Detective cites inconsistencies in Cardoza statements |

Detective cites inconsistencies in Cardoza statements

Shannon Litz/Nevada Appeal

Detective cites inconsistencies in Cardoza statements as testimony begins

David LeGros, the lead detective in the investigation of Desiree Bragg’s death, testified Wednesday that there were a number of inconsistencies in Leonardo Cardoza’s story after he crashed his car into Bragg.

She was crushed against the wall of her mother’s home on Cinnabar Avenue off College Parkway on Jan. 26, 2013, and died four days later.

LeGros said Cardoza first told him he turned his daughter over to family members that afternoon to go to Lake Tahoe, then cashed his paycheck and had a couple of Guinness stouts at Bully’s, near where the crash occurred.

He told LeGros he left because two people near his table were making racial slurs and gave a detailed description of them.

But LeGross testified an examination of both the sports bar’s camera footage and the receipts shows Cardoza was not there that night. Further investigation, he said, showed Cardoza cashed his paycheck that morning at Bodines, then drank at The Blue Bull and Jimmy G’s in downtown Carson City.

Detective Sal Acosta made a similar statement, saying that after all the evidence was reviewed, “he was not at Bully’s.”

Cardoza also denied following Bragg and her fiancé, Steven Castro, from U.S. Highway 50 at Lompa Lane to where the incident occurred. His lawyer Jesse Kalter said in opening statements that Castro was attacking a seriously drunken Cardoza, who tried to leave the scene on Cinnabar but mistakenly put the minivan in drive instead of reverse.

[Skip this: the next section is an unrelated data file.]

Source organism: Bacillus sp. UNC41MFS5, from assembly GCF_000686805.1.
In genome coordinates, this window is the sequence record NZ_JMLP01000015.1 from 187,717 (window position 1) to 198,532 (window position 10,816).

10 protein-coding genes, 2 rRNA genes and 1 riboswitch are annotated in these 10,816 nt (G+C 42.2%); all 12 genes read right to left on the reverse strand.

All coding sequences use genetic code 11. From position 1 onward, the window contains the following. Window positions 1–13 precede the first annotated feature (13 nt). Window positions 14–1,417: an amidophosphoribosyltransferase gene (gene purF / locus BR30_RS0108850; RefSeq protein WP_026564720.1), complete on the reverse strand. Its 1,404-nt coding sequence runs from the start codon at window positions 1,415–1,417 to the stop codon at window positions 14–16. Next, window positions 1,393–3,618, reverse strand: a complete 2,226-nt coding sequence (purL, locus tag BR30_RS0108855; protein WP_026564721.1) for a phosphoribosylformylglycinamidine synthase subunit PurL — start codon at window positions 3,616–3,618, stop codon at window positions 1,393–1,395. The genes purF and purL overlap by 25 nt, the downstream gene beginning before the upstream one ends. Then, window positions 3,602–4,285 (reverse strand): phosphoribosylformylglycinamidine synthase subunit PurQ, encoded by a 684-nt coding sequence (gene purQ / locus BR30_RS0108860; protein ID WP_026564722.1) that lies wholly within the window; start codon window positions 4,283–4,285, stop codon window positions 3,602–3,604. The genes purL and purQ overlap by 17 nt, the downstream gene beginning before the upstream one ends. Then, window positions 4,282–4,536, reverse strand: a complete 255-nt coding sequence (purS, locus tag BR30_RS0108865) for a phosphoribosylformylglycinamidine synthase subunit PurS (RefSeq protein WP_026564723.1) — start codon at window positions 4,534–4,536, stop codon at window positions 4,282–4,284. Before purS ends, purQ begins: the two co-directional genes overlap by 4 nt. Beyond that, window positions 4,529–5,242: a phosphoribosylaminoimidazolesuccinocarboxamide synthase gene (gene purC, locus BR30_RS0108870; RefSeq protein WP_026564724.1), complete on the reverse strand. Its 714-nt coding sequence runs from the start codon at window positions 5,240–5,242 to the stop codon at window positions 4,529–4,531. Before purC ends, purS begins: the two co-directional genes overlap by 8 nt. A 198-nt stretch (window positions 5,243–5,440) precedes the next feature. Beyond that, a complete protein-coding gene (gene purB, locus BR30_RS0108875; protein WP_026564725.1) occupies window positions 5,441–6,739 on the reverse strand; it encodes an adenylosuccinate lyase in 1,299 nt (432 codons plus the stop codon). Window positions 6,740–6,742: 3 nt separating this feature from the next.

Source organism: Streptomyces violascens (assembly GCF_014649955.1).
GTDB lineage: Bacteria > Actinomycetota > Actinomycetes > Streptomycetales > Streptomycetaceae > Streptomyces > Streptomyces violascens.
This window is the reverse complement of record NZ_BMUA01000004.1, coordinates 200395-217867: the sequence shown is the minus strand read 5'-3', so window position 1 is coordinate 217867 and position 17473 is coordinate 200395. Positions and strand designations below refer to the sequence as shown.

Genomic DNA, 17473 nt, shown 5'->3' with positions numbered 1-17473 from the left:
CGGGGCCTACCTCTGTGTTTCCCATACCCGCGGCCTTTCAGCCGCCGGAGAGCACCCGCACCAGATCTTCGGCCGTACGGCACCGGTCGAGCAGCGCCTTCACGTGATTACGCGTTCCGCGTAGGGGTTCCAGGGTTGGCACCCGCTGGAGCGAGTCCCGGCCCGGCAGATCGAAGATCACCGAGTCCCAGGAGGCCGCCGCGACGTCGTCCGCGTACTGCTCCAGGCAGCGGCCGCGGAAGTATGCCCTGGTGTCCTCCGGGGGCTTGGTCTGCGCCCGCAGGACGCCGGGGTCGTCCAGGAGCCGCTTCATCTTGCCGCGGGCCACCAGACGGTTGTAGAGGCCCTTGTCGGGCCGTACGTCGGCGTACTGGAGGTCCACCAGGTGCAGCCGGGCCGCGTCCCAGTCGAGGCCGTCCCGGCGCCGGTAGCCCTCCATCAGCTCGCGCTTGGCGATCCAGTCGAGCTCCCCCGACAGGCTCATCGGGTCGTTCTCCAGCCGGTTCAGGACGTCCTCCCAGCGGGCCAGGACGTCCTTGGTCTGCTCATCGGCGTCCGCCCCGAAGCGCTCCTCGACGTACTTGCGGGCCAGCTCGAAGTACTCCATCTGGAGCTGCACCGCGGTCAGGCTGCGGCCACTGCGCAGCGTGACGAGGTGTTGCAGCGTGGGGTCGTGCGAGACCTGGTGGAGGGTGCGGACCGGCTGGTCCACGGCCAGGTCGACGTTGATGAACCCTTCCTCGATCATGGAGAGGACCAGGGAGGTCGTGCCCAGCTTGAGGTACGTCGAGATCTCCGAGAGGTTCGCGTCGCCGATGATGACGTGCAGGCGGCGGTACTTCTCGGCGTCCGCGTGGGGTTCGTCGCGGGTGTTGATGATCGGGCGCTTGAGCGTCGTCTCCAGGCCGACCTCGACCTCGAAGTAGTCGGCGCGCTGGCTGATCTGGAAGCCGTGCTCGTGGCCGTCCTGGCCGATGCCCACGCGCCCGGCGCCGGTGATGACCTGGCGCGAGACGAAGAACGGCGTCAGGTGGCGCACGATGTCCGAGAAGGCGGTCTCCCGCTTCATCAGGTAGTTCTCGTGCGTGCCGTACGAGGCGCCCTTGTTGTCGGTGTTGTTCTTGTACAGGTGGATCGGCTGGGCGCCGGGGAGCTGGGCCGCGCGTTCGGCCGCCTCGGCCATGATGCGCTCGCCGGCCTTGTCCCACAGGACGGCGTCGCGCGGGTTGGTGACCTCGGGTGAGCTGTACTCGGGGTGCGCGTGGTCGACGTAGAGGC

Castro testified in the preliminary hearing that Cardoza backed up to get out from behind Bragg’s car, then accelerated toward her, crashing into her. He said he tried unsuccessfully to push his fiancee out of the way.

“I noticed he backed the car up,” he said in that hearing. When Castro pushed Bragg to one side, he said, Cardoza “turned his wheel a bit and crashed into Desiree.”

Castro was not in court Wednesday. Despite issuing a subpoena, prosecutors have been unable to locate him. That forced them to have his preliminary hearing testimony read into the record.

LeGros testified that Cardoza’s story changed in other ways as well — including the number of beers he drank that night and the route he allegedly took to find his sister’s home.

Asked about the inconsistencies, LeGros testified that suspects sometimes “try to be deceptive and stay as far away from an area as possible.”

Bragg’s brother John also testified he didn’t see Castro outside or any attack when the vehicles pulled into the driveway. He said he and his mother went outside after the vehicle rammed into the wall of the house.

When he got outside, he said, “Desiree was on the ground and Steven was holding her head.”

He said he did see the van backing up.

Kalter pointed out a couple of inconsistencies in Castro’s testimony, as well including his original claim he hit Cardoza once before the crash when he told LeGros he hit him 20 times.

Cardoza faces a charge of open murder in Bragg’s death and a charge of attempting to kill Castro. Testimony resumes Thursday before District Judge James Wilson.